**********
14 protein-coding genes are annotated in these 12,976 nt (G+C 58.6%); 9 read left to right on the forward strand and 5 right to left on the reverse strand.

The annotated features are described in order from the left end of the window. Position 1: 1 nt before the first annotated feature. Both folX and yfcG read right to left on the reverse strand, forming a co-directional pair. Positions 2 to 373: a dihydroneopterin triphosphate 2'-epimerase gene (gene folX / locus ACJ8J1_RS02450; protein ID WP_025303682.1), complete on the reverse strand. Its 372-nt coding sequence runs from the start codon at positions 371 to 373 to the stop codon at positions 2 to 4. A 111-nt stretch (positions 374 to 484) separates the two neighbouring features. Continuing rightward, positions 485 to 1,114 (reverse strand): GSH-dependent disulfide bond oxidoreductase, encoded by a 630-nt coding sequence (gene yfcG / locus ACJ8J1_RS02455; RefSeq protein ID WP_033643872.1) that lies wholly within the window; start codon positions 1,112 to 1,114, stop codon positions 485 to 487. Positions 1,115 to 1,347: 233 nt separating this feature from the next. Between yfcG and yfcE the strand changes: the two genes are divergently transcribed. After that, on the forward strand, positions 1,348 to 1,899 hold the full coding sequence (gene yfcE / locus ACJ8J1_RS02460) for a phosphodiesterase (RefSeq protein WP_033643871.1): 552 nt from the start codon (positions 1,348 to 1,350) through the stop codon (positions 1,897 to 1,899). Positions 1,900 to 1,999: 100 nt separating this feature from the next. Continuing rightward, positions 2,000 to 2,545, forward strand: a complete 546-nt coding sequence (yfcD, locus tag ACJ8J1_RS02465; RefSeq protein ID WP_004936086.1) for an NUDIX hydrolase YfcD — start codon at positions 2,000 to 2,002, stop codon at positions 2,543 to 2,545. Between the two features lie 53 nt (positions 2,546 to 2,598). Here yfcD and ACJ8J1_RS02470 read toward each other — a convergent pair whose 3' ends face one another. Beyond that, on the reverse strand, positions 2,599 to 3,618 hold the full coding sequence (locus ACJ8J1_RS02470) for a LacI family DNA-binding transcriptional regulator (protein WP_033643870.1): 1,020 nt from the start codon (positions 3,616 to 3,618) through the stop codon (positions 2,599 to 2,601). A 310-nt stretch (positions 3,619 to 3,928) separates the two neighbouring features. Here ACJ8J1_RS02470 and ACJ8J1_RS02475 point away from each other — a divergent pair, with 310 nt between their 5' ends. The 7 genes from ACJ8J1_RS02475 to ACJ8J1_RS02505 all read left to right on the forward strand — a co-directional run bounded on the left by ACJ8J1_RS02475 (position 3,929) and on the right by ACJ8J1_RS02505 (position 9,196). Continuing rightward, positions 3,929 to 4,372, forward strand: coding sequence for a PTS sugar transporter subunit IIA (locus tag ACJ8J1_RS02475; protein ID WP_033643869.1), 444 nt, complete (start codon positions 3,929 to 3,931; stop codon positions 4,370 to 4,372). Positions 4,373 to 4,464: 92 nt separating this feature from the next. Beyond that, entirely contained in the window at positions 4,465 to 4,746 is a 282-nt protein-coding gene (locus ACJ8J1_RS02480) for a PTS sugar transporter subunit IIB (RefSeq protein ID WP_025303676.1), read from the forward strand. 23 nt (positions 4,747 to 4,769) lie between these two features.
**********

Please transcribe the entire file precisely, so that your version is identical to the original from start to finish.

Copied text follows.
14 protein-coding genes are annotated in these 12,976 nt (G+C 58.6%); 9 read left to right on the forward strand and 5 right to left on the reverse strand.

The annotated features are described in order from the left end of the window. Position 1: 1 nt before the first annotated feature. Both folX and yfcG read right to left on the reverse strand, forming a co-directional pair. Positions 2 to 373: a dihydroneopterin triphosphate 2'-epimerase gene (gene folX / locus ACJ8J1_RS02450; protein ID WP_025303682.1), complete on the reverse strand. Its 372-nt coding sequence runs from the start codon at positions 371 to 373 to the stop codon at positions 2 to 4. A 111-nt stretch (positions 374 to 484) separates the two neighbouring features. Continuing rightward, positions 485 to 1,114 (reverse strand): GSH-dependent disulfide bond oxidoreductase, encoded by a 630-nt coding sequence (gene yfcG / locus ACJ8J1_RS02455; RefSeq protein ID WP_033643872.1) that lies wholly within the window; start codon positions 1,112 to 1,114, stop codon positions 485 to 487. Positions 1,115 to 1,347: 233 nt separating this feature from the next. Between yfcG and yfcE the strand changes: the two genes are divergently transcribed. After that, on the forward strand, positions 1,348 to 1,899 hold the full coding sequence (gene yfcE / locus ACJ8J1_RS02460) for a phosphodiesterase (RefSeq protein WP_033643871.1): 552 nt from the start codon (positions 1,348 to 1,350) through the stop codon (positions 1,897 to 1,899). Positions 1,900 to 1,999: 100 nt separating this feature from the next. Continuing rightward, positions 2,000 to 2,545, forward strand: a complete 546-nt coding sequence (yfcD, locus tag ACJ8J1_RS02465; RefSeq protein ID WP_004936086.1) for an NUDIX hydrolase YfcD — start codon at positions 2,000 to 2,002, stop codon at positions 2,543 to 2,545. Between the two features lie 53 nt (positions 2,546 to 2,598). Here yfcD and ACJ8J1_RS02470 read toward each other — a convergent pair whose 3' ends face one another. Beyond that, on the reverse strand, positions 2,599 to 3,618 hold the full coding sequence (locus ACJ8J1_RS02470) for a LacI family DNA-binding transcriptional regulator (protein WP_033643870.1): 1,020 nt from the start codon (positions 3,616 to 3,618) through the stop codon (positions 2,599 to 2,601). A 310-nt stretch (positions 3,619 to 3,928) separates the two neighbouring features. Here ACJ8J1_RS02470 and ACJ8J1_RS02475 point away from each other — a divergent pair, with 310 nt between their 5' ends. The 7 genes from ACJ8J1_RS02475 to ACJ8J1_RS02505 all read left to right on the forward strand — a co-directional run bounded on the left by ACJ8J1_RS02475 (position 3,929) and on the right by ACJ8J1_RS02505 (position 9,196). Continuing rightward, positions 3,929 to 4,372, forward strand: coding sequence for a PTS sugar transporter subunit IIA (locus tag ACJ8J1_RS02475; protein ID WP_033643869.1), 444 nt, complete (start codon positions 3,929 to 3,931; stop codon positions 4,370 to 4,372). Positions 4,373 to 4,464: 92 nt separating this feature from the next. Beyond that, entirely contained in the window at positions 4,465 to 4,746 is a 282-nt protein-coding gene (locus ACJ8J1_RS02480) for a PTS sugar transporter subunit IIB (RefSeq protein ID WP_025303676.1), read from the forward strand. 23 nt (positions 4,747 to 4,769) lie between these two features.